Clarence Thomas, Associate Justice of the U.S. Supreme Court

Clarence ThomasClarence Thomas (born June 23, 1948) is an Associate Justice of the Supreme Court of the United States, having served since 1991. Justice Thomas is the second African American to serve on the nation's highest court. Justice Thurgood Marshall, whom he succeeded, was the first.

From 1974 to 1977, Thomas was an Assistant Attorney General of Missouri under then State Attorney General John Danforth. When Danforth was elected to the U.S. Senate in 1976 to 1979, Thomas left to become an attorney with Monsanto Company in St. Louis, Missouri. He moved to Washington, D.C. and returned to work for Danforth from 1979 to 1981 as a Legislative Assistant. Both men shared a common bond in that both had studied to be ordained (although in different denominations). Danforth was to be instrumental in championing Thomas for the Supreme Court.

In 1981, he joined the Reagan administration. From 1981 to 1982, he served as Assistant Secretary of Education for the Office of Civil Rights in the U.S. Department of Education. From 1982 to 1990 he was Chairman of the US Equal Employment Opportunity Commission ("EEOC"). Newsweek characterized Thomas as "openly ambitious for higher office" during his tenure at the EEOC. As Chairman, he promoted a doctrine of self-reliance, and halted the usual EEOC approach of filing class-action discrimination lawsuits, instead pursuing specific acts of individual discrimination. He also asserted in 1984 that black leaders were "watching the destruction of our race" as they "bitch, bitch, bitch" about President Reagan instead of working with the Reagan administration to alleviate teenage pregnancy, unemployment and illiteracy.

In June 1989, President George H. W. Bush appointed Thomas to the United States Court of Appeals for the District of Columbia Circuit, despite Thomas's initial protestations that he would not like to be a judge. Thomas gained the support of other African-Americans such as former Transportation Secretary William Coleman, but said that when meeting white Democratic staffers in the United States Senate, he was "struck by how easy it had become for sanctimonious whites to accuse a black man of not caring about civil rights."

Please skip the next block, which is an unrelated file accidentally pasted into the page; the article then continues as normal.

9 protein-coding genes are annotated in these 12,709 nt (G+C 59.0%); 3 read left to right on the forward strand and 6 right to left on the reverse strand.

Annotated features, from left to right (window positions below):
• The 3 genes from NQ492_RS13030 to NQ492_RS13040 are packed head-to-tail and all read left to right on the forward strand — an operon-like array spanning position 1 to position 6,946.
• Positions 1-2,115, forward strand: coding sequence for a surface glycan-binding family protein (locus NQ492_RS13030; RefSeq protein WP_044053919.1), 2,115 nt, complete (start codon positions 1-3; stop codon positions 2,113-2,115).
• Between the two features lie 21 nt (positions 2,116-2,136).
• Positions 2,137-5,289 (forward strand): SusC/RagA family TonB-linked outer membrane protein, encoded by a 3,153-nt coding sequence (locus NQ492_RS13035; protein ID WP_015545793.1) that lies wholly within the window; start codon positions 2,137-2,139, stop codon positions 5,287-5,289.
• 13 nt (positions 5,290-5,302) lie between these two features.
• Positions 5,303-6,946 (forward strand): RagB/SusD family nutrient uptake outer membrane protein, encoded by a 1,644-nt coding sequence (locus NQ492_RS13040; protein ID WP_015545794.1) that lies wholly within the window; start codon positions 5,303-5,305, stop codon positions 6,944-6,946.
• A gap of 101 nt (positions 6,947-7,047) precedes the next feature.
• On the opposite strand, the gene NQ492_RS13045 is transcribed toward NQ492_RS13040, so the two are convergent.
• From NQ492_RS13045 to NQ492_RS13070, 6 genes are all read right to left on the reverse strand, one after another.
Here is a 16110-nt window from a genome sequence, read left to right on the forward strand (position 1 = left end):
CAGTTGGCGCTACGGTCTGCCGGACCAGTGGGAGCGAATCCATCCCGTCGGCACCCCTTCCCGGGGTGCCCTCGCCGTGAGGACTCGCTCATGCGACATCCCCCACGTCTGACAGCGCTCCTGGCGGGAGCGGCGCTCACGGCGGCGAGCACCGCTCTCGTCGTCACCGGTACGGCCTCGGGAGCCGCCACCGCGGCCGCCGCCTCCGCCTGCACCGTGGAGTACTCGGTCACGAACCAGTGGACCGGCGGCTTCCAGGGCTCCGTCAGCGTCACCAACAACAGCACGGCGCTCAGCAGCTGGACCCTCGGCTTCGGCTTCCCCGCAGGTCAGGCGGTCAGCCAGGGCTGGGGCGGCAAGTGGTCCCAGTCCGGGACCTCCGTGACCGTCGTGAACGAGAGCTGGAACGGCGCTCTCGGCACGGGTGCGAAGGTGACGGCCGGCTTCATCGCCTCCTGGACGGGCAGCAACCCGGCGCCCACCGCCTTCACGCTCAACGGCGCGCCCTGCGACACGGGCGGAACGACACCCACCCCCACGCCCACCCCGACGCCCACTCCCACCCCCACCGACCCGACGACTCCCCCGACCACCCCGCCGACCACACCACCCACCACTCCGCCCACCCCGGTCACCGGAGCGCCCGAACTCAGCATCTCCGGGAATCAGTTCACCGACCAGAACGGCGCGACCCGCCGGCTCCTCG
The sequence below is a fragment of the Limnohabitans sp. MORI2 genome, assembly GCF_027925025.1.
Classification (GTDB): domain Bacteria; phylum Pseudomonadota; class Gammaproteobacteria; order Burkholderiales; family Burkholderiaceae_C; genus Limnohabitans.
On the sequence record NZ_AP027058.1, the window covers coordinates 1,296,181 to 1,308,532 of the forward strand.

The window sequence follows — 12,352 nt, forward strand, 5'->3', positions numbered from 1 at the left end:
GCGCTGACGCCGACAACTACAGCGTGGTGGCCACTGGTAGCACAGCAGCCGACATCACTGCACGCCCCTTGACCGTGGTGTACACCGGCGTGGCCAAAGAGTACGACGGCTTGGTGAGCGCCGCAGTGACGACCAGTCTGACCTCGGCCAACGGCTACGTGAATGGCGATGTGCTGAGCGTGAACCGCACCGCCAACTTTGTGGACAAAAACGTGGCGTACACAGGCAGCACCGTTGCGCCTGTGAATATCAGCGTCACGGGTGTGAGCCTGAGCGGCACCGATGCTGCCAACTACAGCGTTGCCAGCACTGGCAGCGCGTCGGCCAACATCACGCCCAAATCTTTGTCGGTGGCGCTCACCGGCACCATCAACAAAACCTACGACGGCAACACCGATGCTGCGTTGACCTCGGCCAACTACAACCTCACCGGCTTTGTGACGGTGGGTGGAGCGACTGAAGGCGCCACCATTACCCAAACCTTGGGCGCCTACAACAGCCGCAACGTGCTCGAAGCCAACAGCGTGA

On July 1, 1991 President Bush nominated Clarence Thomas to replace Thurgood Marshall, who had recently announced his retirement. Legal author Jeffrey Toobin says Bush and others saw Thomas as "pretty much" the only qualified black candidate who would be a reliable conservative vote.

Upon his appointment, following a hotly debated confirmation process, Thomas was generally perceived as joining the conservative wing of the Court, voting most frequently with Chief Justice Rehnquist and Justice Scalia. Though he was immediately welcomed by most Justices, including Marshall, whom he was replacing, law clerks of some liberal justices viewed Thomas with contempt, questioning his qualifications and intellectual heft. Some observers portrayed Thomas as Antonin Scalia's understudy while others thought the opposite was true and that more often Scalia changed his mind to agree with Thomas. It was also suggested that the forcefulness of Thomas's views pushed Justices Souter, Sandra Day O'Connor, and Anthony Kennedy away.¹

Clarence Thomas Quotes

"A good argument diluted to avoid criticism is not nearly as good as the undiluted argument, because we best arrive at truth through a process of honest and vigorous debate. Arguments should not sneak around in disguise, as if dissent were somehow sinister."
"Government cannot make us equal; it can only recognize, respect, and protect us as equal before the law."

"I don’t believe in quotas. America was founded on a philosophy of individual rights, not group rights."

"I think segregation is bad, I think it's wrong, it's immoral. I'd fight against it with every breath in my body, but you don't need to sit next to a white person to learn how to read and write. The NAACP needs to say that."

"Good manners will open doors that the best education cannot."

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